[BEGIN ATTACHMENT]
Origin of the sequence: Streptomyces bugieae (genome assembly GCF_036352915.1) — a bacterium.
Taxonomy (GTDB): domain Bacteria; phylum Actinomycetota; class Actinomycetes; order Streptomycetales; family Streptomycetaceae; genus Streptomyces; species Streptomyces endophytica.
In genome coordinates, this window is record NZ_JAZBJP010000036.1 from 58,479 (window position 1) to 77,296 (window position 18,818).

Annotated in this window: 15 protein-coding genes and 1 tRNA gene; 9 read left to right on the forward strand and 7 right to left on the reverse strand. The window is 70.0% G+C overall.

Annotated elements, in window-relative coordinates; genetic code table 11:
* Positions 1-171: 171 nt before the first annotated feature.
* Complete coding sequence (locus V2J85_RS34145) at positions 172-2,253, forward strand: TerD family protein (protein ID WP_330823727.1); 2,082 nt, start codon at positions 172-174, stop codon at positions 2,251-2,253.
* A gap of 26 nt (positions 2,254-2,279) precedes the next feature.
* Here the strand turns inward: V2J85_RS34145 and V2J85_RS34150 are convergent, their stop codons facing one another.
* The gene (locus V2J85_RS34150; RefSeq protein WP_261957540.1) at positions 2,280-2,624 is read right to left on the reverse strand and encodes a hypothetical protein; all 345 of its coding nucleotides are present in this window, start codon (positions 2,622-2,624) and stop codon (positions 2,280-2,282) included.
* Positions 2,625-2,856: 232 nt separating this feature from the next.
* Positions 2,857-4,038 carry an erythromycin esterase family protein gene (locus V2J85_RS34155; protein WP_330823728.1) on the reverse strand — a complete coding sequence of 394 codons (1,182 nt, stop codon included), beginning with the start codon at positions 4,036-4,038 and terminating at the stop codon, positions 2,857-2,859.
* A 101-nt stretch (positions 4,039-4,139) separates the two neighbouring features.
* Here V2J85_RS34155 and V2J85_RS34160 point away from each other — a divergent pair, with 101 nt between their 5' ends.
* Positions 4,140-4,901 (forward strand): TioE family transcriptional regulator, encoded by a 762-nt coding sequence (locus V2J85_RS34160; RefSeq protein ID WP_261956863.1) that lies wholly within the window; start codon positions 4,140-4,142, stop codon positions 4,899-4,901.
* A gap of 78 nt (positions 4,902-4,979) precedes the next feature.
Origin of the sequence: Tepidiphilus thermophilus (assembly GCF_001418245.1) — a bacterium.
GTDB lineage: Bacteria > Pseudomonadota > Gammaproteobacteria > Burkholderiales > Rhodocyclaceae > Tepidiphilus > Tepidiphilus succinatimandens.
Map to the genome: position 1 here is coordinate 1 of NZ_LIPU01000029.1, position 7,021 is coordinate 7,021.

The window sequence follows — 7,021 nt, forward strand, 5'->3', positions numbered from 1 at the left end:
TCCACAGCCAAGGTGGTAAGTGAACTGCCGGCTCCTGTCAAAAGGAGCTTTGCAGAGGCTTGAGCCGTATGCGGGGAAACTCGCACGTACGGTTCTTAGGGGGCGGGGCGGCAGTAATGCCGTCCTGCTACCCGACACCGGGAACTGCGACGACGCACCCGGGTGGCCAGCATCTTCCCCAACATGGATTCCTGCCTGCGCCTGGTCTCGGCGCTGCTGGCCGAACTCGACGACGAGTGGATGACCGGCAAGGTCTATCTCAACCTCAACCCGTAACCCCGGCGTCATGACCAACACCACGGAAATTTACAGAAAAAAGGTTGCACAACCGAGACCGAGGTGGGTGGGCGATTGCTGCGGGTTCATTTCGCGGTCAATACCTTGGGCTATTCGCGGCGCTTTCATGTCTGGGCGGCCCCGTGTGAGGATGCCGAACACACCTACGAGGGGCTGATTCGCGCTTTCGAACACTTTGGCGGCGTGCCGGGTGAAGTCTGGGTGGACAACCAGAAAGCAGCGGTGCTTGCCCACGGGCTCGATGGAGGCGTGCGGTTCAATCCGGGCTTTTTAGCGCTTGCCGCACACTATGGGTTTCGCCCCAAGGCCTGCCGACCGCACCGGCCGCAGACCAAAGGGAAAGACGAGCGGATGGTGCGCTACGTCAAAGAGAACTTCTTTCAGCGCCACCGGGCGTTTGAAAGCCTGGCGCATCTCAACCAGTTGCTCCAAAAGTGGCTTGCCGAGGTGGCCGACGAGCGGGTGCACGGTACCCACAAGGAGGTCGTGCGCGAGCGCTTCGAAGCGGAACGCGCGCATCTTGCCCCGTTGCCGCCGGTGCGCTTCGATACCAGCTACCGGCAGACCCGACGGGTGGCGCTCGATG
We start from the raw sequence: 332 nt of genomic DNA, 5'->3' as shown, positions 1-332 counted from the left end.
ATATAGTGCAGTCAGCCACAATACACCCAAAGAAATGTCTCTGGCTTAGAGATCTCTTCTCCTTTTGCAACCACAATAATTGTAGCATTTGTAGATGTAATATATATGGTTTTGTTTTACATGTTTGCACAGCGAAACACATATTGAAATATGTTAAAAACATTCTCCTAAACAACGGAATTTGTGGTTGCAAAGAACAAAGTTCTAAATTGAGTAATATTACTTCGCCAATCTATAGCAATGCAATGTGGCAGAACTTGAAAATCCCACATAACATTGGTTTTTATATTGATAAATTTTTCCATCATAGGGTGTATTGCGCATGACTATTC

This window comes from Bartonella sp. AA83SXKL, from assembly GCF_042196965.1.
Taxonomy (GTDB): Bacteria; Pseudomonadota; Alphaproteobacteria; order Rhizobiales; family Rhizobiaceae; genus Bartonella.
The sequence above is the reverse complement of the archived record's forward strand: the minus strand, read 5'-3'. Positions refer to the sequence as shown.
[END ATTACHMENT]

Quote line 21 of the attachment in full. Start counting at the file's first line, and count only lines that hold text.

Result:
TCCACAGCCAAGGTGGTAAGTGAACTGCCGGCTCCTGTCAAAAGGAGCTTTGCAGAGGCTTGAGCCGTATGCGGGGAAACTCGCACGTACGGTTCTTAGGGGGCGGGGCGGCAGTAATGCCGTCCTGCTACCCGACACCGGGAACTGCGACGACGCACCCGGGTGGCCAGCATCTTCCCCAACATGGATTCCTGCCTGCGCCTGGTCTCGGCGCTGCTGGCCGAACTCGACGACGAGTGGATGACCGGCAAGGTCTATCTCAACCTCAACCCGTAACCCCGGCGTCATGACCAACACCACGGAAATTTACAGAAAAAAGGTTGCACAACCGAGACCGAGGTGGGTGGGCGATTGCTGCGGGTTCATTTCGCGGTCAATACCTTGGGCTATTCGCGGCGCTTTCATGTCTGGGCGGCCCCGTGTGAGGATGCCGAACACACCTACGAGGGGCTGATTCGCGCTTTCGAACACTTTGGCGGCGTGCCGGGTGAAGTCTGGGTGGACAACCAGAAAGCAGCGGTGCTTGCCCACGGGCTCGATGGAGGCGTGCGGTTCAATCCGGGCTTTTTAGCGCTTGCCGCACACTATGGGTTTCGCCCCAAGGCCTGCCGACCGCACCGGCCGCAGACCAAAGGGAAAGACGAGCGGATGGTGCGCTACGTCAAAGAGAACTTCTTTCAGCGCCACCGGGCGTTTGAAAGCCTGGCGCATCTCAACCAGTTGCTCCAAAAGTGGCTTGCCGAGGTGGCCGACGAGCGGGTGCACGGTACCCACAAGGAGGTCGTGCGCGAGCGCTTCGAAGCGGAACGCGCGCATCTTGCCCCGTTGCCGCCGGTGCGCTTCGATACCAGCTACCGGCAGACCCGACGGGTGGCGCTCGATG